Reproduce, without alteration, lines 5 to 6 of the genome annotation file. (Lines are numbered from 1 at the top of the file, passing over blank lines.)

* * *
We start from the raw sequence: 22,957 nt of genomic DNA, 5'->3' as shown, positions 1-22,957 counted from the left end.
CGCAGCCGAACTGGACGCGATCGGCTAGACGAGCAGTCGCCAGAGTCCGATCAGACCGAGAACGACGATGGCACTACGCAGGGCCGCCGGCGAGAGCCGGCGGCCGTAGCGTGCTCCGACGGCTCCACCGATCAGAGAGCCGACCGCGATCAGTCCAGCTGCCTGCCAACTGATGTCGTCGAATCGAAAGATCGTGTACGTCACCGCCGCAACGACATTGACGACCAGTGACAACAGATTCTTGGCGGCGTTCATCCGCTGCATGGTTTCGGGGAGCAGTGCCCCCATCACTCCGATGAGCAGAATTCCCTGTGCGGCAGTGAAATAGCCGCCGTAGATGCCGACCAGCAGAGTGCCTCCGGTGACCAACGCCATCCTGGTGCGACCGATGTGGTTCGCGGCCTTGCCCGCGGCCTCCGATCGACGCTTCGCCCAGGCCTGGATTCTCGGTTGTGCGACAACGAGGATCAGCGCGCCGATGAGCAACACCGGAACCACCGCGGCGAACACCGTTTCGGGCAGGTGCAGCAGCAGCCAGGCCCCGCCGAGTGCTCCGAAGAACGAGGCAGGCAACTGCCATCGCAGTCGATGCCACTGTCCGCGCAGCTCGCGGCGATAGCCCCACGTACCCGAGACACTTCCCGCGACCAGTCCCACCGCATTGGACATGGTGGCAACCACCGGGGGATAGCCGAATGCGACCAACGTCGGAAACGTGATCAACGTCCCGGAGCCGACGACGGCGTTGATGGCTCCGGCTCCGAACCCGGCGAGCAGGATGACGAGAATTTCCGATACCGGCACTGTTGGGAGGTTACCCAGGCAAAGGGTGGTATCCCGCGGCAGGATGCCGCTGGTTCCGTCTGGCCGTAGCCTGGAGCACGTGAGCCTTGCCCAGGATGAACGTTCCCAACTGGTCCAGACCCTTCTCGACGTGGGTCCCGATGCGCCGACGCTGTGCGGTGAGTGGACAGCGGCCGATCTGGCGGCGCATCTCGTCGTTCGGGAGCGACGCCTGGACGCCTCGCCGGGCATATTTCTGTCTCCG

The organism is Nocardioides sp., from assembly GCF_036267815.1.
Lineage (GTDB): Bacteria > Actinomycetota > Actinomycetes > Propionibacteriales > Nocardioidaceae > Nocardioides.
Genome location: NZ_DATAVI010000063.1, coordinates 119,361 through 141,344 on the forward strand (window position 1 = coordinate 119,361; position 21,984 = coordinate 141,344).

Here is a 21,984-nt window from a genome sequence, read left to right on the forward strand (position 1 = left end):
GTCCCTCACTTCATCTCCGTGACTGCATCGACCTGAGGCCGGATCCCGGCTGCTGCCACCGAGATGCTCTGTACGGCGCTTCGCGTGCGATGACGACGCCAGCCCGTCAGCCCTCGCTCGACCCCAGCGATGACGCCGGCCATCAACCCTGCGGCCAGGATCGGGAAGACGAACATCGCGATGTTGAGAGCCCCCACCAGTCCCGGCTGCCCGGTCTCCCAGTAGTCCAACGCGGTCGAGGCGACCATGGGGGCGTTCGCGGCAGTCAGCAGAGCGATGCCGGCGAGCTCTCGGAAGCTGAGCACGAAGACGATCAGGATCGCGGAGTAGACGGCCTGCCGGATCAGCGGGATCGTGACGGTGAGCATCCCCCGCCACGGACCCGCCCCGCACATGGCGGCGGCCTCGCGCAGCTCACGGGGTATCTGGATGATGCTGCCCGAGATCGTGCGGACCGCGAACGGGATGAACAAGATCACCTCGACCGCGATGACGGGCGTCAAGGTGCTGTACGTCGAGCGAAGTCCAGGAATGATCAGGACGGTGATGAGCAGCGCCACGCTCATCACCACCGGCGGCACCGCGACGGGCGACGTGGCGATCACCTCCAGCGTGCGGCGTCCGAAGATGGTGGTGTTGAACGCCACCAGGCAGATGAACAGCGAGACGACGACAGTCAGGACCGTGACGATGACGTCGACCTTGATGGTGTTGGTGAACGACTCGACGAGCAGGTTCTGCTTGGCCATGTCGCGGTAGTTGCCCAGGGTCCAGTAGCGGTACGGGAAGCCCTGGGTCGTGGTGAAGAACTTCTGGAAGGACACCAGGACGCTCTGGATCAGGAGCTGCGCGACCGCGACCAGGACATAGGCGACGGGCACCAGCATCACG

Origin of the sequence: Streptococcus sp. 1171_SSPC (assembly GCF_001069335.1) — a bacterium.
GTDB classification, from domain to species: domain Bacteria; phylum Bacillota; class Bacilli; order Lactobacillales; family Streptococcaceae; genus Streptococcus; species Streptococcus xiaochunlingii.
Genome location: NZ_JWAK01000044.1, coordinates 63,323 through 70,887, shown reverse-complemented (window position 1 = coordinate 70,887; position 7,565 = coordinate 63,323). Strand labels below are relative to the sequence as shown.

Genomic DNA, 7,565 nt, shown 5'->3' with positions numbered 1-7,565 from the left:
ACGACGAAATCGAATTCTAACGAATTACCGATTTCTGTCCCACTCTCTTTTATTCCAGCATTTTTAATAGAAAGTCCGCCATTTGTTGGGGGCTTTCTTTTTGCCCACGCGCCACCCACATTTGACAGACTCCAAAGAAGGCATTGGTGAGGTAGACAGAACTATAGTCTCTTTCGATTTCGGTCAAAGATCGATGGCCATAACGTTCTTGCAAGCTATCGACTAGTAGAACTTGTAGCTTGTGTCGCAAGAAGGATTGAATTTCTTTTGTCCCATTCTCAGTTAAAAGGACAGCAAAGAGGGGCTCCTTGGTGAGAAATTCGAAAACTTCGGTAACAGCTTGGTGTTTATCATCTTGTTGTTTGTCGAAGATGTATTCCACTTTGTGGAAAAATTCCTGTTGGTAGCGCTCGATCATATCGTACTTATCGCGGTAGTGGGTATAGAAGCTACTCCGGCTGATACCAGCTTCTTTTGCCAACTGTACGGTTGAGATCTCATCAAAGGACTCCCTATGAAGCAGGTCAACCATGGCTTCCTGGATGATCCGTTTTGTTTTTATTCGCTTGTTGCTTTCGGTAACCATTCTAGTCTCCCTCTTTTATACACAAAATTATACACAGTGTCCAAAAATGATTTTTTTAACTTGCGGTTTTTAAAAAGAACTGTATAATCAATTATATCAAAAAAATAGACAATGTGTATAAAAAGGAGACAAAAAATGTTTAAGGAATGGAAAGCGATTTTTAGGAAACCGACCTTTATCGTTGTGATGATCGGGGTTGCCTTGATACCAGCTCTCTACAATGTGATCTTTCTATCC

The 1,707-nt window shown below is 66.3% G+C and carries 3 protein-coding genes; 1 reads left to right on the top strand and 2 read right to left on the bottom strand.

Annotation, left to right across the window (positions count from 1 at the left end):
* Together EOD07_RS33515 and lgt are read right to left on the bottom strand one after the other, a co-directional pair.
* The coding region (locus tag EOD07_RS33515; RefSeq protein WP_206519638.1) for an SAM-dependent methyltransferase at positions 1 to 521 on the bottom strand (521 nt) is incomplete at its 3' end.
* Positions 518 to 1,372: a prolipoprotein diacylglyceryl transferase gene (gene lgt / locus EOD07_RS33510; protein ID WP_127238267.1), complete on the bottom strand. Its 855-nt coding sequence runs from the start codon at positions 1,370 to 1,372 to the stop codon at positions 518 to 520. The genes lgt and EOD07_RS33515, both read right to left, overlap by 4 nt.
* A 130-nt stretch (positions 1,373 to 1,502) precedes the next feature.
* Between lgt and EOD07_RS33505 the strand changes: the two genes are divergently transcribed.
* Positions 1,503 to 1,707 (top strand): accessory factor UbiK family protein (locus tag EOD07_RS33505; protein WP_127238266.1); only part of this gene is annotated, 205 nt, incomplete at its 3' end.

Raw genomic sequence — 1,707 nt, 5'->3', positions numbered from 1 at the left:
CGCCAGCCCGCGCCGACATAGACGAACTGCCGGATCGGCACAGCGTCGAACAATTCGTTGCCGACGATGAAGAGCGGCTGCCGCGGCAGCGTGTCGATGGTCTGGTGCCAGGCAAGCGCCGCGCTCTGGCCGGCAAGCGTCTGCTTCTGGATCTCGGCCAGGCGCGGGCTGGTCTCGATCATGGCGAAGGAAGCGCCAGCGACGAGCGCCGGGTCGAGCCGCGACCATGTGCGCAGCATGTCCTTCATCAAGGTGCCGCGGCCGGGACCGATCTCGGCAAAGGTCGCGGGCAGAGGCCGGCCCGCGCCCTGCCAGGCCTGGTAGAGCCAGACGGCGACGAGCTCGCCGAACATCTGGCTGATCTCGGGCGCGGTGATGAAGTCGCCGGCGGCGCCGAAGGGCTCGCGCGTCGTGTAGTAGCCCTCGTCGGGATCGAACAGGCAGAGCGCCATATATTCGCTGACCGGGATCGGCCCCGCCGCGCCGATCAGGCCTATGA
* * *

Genome location: NZ_DATAVI010000063.1, coordinates 119,361 through 141,344 on the forward strand (window position 1 = coordinate 119,361; position 21,984 = coordinate 141,344).

Here is a 21,984-nt window from a genome sequence, read left to right on the forward strand (position 1 = left end):